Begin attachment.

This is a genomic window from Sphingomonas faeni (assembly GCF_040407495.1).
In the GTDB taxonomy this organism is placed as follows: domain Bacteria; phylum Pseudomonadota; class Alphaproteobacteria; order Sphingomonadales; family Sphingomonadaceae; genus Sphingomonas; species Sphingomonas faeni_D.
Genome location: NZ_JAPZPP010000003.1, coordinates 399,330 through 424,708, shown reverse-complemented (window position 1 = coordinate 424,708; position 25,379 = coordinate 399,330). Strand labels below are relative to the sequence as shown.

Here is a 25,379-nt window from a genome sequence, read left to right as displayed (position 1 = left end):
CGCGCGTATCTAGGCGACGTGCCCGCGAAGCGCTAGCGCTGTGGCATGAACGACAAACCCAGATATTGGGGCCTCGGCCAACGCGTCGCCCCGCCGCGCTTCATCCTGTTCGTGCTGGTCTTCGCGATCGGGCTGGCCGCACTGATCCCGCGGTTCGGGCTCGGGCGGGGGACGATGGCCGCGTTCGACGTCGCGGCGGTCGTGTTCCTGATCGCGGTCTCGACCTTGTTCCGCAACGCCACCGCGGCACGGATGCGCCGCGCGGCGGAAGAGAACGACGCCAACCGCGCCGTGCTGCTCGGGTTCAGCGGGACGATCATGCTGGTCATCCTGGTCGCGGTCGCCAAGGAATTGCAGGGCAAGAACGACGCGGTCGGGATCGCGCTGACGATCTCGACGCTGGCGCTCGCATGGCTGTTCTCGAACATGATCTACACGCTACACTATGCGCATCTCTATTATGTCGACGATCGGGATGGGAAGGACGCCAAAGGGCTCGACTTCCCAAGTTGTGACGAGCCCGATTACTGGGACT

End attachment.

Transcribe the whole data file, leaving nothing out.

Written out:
This is a genomic window from Sphingomonas faeni (assembly GCF_040407495.1).
In the GTDB taxonomy this organism is placed as follows: domain Bacteria; phylum Pseudomonadota; class Alphaproteobacteria; order Sphingomonadales; family Sphingomonadaceae; genus Sphingomonas; species Sphingomonas faeni_D.
Genome location: NZ_JAPZPP010000003.1, coordinates 399,330 through 424,708, shown reverse-complemented (window position 1 = coordinate 424,708; position 25,379 = coordinate 399,330). Strand labels below are relative to the sequence as shown.

Here is a 25,379-nt window from a genome sequence, read left to right as displayed (position 1 = left end):
CGCGCGTATCTAGGCGACGTGCCCGCGAAGCGCTAGCGCTGTGGCATGAACGACAAACCCAGATATTGGGGCCTCGGCCAACGCGTCGCCCCGCCGCGCTTCATCCTGTTCGTGCTGGTCTTCGCGATCGGGCTGGCCGCACTGATCCCGCGGTTCGGGCTCGGGCGGGGGACGATGGCCGCGTTCGACGTCGCGGCGGTCGTGTTCCTGATCGCGGTCTCGACCTTGTTCCGCAACGCCACCGCGGCACGGATGCGCCGCGCGGCGGAAGAGAACGACGCCAACCGCGCCGTGCTGCTCGGGTTCAGCGGGACGATCATGCTGGTCATCCTGGTCGCGGTCGCCAAGGAATTGCAGGGCAAGAACGACGCGGTCGGGATCGCGCTGACGATCTCGACGCTGGCGCTCGCATGGCTGTTCTCGAACATGATCTACACGCTACACTATGCGCATCTCTATTATGTCGACGATCGGGATGGGAAGGACGCCAAAGGGCTCGACTTCCCAAGTTGTGACGAGCCCGATTACTGGGACT